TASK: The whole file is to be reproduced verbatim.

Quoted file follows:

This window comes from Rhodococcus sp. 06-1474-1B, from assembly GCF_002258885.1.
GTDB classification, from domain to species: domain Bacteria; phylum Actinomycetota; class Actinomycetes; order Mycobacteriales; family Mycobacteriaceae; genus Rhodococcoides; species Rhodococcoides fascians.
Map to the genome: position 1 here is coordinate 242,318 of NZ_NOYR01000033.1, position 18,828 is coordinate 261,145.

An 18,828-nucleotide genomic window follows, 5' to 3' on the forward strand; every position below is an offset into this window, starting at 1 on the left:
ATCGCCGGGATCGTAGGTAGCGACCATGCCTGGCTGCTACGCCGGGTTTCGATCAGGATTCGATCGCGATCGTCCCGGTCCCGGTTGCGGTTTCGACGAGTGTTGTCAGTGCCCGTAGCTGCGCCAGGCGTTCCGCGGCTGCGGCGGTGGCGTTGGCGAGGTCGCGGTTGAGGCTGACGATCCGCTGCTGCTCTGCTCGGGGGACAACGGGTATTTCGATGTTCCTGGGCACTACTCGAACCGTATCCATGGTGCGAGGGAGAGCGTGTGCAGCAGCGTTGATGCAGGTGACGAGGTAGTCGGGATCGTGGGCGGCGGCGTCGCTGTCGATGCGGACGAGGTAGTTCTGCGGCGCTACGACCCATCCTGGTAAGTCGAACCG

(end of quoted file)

This window comes from Rhodococcus sp. 06-1474-1B, from assembly GCF_002258885.1.
GTDB classification, from domain to species: domain Bacteria; phylum Actinomycetota; class Actinomycetes; order Mycobacteriales; family Mycobacteriaceae; genus Rhodococcoides; species Rhodococcoides fascians.
Map to the genome: position 1 here is coordinate 242,318 of NZ_NOYR01000033.1, position 18,828 is coordinate 261,145.

An 18,828-nucleotide genomic window follows, 5' to 3' on the forward strand; every position below is an offset into this window, starting at 1 on the left:
ATCGCCGGGATCGTAGGTAGCGACCATGCCTGGCTGCTACGCCGGGTTTCGATCAGGATTCGATCGCGATCGTCCCGGTCCCGGTTGCGGTTTCGACGAGTGTTGTCAGTGCCCGTAGCTGCGCCAGGCGTTCCGCGGCTGCGGCGGTGGCGTTGGCGAGGTCGCGGTTGAGGCTGACGATCCGCTGCTGCTCTGCTCGGGGGACAACGGGTATTTCGATGTTCCTGGGCACTACTCGAACCGTATCCATGGTGCGAGGGAGAGCGTGTGCAGCAGCGTTGATGCAGGTGACGAGGTAGTCGGGATCGTGGGCGGCGGCGTCGCTGTCGATGCGGACGAGGTAGTTCTGCGGCGCTACGACCCATCCTGGTAAGTCGAACCG